- [Former California congressman] was SONNY BONO – more famous as the husband of Cher and father of Chaz.
- [Female voice part] clued MEZZO SOPRANO – I suppose if Patrick was going for all names here, he could’ve chosen Tony, Carmela, Meadow or Anthony, Jr.
- [Red hot chili pepper] was a SERRANO – I wonder where it lies on the hotness scale–at least less than the recently-anointed Carolina Reaper we spoke about the other day.
- [Alternative to a spinet] clued UPRIGHT PIANO – I used to have a Baldwin spinet piano, an upright is what Rowlf the Dog sometimes plays on The Muppets.
- And our revealer, [Nancy Reagan’s antidrug slogan, and a hint to this puzzle’s theme] clued JUST SAY NO – all First Ladies choose a cause, and Nancy’s was the antidrug campaign. Michelle’s I believe is combatting adolescent obesity.
Sort of a light theme as I can think of a few other things that end in -NO, such as casino, oregano, cappuccino and volcano, but perhaps something light is a good counterweight to the heavy meal most of us will enjoy later today. But as I say that, I’m just now noticing 4 more -NO entries, symmetrically placed, so I believe they are thematic as well: ERNO and DUNNO across the top and STENO and NANO along the bottom. Any others I missed? Funny how many other entries end in O: TOTO, ELO, REO, PLO, ARLO, PORTO and IT SO, but that may be just a byproduct of all the theme material. Hope you enjoy time with family and friends today and spend a bit of time reflecting on what you are grateful for.
Caleb Madison’s AV Club crossword, “Retiring Number One”
Leaving in an hour for an early Thanksgiving dinner, so 10-minute post.
“Looking out for number one” means looking out for yourself, so “I” is the key here. That letter is “retired” from the theme answers:
- 17a. [“The Mariana Trench sucks,” and so on?], PACIFIC SLANDERS. Love this clue. (Pacific Islanders.)
- 23a, 38a. [With 38-Across, goes on and on about a tropical getaway?], PRATES OF THE / CARIBBEAN. (Pirates of the Caribbean.)
- 55a. [People who might just tase a potato if the microwave is broken?], POLICE CHEFS. Ha! (Police chiefs.)
- 63a. [Coach’s cliché … and a hint to this puzzle’s theme], THERE’S NO “I” IN TEAM. Holy cats! I didn’t catch this when I solved last night, but the three words that have lost an I are all team names. New York Islanders (hockey), Pittsburgh Pirates (baseball), Kansas City Chiefs (football). I liked how the puzzle played out without the team theme, but it’s super-smart with it. Well done, Caleb.
Wide-open corners with lots of 7s; TRIP HOP, POP-UP AD, SUMATRA, and JERGENS my favorites among them.
Toughest crossing: 8a. [Godzilla, e.g.], KAIJU meets 12d. [Katy Perry single that’s either homophobic or wry commentary, depending on whom one asks], “UR SO GAY.” Don’t know the song but surmised that it would be a U in UR and KAIJU. The 2007 song was not a hit. But! Wikipedia says the song was “styled in the genres of trip hop.”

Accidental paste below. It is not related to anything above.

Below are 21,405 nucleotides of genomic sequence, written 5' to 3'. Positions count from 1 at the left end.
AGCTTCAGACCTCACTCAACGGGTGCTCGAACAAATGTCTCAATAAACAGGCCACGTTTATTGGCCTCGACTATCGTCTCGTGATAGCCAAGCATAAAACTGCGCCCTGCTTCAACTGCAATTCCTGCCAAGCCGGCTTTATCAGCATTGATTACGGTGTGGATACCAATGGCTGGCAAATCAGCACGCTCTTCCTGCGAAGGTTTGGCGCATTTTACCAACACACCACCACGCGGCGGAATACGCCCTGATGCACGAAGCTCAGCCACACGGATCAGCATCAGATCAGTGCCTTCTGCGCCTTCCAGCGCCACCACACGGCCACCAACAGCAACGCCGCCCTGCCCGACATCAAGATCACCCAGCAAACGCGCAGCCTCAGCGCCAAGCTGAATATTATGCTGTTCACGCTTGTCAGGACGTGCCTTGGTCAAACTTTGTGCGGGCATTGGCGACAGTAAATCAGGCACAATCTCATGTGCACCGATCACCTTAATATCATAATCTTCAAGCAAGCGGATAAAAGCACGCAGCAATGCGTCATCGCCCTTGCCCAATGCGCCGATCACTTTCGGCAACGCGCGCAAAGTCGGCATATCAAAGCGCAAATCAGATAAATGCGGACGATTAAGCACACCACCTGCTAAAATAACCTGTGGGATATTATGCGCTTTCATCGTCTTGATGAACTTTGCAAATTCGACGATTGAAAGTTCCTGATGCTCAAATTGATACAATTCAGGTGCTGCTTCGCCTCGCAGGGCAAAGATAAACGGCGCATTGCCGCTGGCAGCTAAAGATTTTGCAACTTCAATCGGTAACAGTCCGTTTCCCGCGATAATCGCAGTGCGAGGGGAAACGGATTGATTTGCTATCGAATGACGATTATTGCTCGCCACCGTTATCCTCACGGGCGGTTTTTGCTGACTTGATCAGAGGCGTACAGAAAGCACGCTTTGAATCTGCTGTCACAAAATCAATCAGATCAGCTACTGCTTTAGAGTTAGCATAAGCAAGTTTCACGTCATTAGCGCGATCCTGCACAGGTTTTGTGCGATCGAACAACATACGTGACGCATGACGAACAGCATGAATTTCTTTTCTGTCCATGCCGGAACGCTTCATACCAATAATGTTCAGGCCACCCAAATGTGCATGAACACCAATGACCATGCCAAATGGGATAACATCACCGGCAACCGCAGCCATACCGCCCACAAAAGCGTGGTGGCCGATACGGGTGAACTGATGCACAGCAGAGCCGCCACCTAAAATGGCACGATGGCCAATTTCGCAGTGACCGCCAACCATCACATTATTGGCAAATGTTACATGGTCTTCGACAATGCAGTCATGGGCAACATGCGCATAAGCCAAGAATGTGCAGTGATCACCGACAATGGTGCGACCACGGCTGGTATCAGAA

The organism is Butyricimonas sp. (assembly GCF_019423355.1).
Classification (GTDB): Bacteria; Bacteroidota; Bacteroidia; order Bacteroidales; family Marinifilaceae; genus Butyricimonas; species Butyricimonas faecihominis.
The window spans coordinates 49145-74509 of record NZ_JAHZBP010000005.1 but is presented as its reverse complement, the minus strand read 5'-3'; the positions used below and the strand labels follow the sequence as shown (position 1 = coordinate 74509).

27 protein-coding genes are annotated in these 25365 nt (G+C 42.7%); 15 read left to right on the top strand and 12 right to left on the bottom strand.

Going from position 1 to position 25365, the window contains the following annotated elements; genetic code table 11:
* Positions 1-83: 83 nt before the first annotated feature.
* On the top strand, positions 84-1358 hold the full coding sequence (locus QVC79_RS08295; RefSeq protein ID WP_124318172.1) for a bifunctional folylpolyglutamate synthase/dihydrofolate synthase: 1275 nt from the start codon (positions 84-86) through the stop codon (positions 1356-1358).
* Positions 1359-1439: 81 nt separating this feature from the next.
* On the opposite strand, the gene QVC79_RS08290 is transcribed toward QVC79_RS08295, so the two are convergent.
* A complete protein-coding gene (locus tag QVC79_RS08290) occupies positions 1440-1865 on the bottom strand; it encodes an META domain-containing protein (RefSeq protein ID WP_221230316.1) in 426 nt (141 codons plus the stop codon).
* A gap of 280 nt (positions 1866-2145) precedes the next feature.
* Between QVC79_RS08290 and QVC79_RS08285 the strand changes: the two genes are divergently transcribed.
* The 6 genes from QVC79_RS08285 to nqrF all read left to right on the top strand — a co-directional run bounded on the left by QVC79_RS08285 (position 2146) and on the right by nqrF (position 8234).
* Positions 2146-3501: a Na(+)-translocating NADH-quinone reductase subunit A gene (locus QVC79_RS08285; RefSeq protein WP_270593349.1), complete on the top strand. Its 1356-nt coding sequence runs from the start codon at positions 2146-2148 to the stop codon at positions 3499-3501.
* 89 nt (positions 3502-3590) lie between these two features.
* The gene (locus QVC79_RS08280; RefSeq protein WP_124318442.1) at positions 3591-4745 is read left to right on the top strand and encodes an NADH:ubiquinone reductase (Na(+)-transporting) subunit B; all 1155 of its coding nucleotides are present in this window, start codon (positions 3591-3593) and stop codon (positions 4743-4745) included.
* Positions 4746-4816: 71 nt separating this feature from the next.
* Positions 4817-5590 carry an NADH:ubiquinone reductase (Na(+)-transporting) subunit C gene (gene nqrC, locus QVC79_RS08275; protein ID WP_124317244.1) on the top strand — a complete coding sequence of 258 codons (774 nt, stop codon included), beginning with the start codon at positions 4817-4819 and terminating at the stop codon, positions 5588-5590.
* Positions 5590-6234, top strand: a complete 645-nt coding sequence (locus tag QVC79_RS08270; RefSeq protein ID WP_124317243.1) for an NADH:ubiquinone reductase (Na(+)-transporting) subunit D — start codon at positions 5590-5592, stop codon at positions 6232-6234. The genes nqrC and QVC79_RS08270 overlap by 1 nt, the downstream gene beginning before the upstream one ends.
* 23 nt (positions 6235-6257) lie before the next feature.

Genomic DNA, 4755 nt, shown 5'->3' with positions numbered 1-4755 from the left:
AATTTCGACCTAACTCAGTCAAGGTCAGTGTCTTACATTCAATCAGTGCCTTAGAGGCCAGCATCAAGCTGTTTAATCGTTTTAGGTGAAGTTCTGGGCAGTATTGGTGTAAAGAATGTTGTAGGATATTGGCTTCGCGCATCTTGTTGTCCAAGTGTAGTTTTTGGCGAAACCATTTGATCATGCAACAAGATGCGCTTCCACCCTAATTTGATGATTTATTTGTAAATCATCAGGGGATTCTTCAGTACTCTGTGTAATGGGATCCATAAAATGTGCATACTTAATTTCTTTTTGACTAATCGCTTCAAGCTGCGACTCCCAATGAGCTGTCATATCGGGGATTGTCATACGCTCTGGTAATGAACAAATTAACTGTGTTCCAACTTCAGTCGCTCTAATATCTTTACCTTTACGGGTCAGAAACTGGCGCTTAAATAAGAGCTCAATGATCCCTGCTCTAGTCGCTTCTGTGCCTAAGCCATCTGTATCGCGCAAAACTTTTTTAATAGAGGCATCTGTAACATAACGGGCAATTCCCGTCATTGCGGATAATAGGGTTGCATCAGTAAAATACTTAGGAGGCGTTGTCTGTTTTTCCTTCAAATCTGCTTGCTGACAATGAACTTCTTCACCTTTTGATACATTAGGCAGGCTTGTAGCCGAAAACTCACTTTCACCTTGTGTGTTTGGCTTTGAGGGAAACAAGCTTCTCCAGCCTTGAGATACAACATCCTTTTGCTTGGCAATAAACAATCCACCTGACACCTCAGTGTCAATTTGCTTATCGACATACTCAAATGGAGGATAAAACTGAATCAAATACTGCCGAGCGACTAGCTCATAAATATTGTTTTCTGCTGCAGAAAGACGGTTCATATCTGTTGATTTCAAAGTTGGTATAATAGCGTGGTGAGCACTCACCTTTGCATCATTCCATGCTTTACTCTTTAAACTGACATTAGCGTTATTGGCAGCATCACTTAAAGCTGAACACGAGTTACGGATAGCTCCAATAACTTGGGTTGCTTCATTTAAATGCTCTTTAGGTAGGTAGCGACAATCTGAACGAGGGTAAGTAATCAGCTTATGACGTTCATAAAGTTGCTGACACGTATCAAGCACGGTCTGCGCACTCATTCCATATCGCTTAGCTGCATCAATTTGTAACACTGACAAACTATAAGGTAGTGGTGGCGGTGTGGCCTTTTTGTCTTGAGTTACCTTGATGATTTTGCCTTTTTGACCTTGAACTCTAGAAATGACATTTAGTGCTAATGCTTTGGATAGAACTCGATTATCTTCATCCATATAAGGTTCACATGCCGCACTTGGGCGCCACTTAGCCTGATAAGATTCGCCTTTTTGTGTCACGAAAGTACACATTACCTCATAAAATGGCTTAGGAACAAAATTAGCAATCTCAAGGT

David W. Cromer’s Los Angeles Times crossword – Gareth’s review
Today’s puzzle features a pretty basic definition theme; this isn’t my favourite theme type, but you knew that. The four definitions form a familiar set of homophones. The definitions in the first two answers [Wright], WILBURORORVILLE and [Rite], CHURCHCEREMONY feel a lot more natural than those in the second two – [Right], STARBOARDATSEA and [Write], EMULATEANAUTHOR.
The rest of the grid was impressively clean: a few of the harder answers were on the crossword-esey side, but I have no issue with that. I didn’t know [Norfolk, Va., campus], ODU (apparently that’s Old Dominion) but US Univs. are a weak spot of mine! I can never keep them straight! Again, not a demerit, just an observation. Another learning point for me was [John of “Necessary Roughness”] STAMOS – I thought he disappeared after “Full House”!
There were only two long down answers, both somewhat colourful: LESSTHAN and COLDCUTS. The latter also had a clever clue, [Ham at a party, say], which disguised the plural and also had me thinking of the wrong ham… I also liked [Rover’s turf] for MARS.
The the theme didn’t excite me, but the puzzle was otherwise very good! 3 Stars.
Brendan Emmett Quigley’s website puzzle, “Fowl Language” — Matt’s review
Six phrases feature sounds made by fowl today from BEQ:
17-a [Popular dashboard application for management of Twitter accounts] = TWEET DECK
61-a [Intercom] = SQUAWK BOX
9-d [Betray impatience during rush hour] = HONK THE HORN
11-d [Entertainment with only a small window to enjoy it] = PEEP SHOW
24-d [Malpractice suit figure] = QUACK DOCTOR
38-d [Devour rapidly] = GOBBLE UP.
Seems appropriate. Happy Thanksgiving/Hanukkah/Thanksgivukkah, everyone! I’m thankful that BEQ was born.
NYT: Really a tough time with this today especially in the center-west, from CALYX down to IPANA. Some unfair crossings in my opinion (BIKO/ORIBI, SAHL/IPANA, even AJA/ALAMOS).
But knowing Jeff’s penchant for things geeky, I so wanted the “cult classic” to be MYSTERY SCIENCE THEATER 3000 which celebrates 25 years today and has a history of Thanksiving Day marathons (including one today!). Alas, only MYSTERY SCIENCE fit into the puzzle before I abandoned the idea. :(
Amy, cast iron pots are available in nearly any size you can imagine — Dutch ovens, casseroles, you name it. Most of them are enameled so they don’t have the lovely dark patina of a cast iron skillet.
Yeah, that Fireball wowed me! I will definitely renew my subscription. Reliably excellent puzzles.
NYT: I did put PANS in at 1-Down and felt POTS was less apt when I got it. Overall, though, the puzzle unfolded in just the right way. It wasn’t too quick to reveal itself, but neither did it frustrate. I liked the odd sizing of the grid too. Nice work by this team, and a great debut for Loren.
Fun puzzle for me. Felt like a themeless.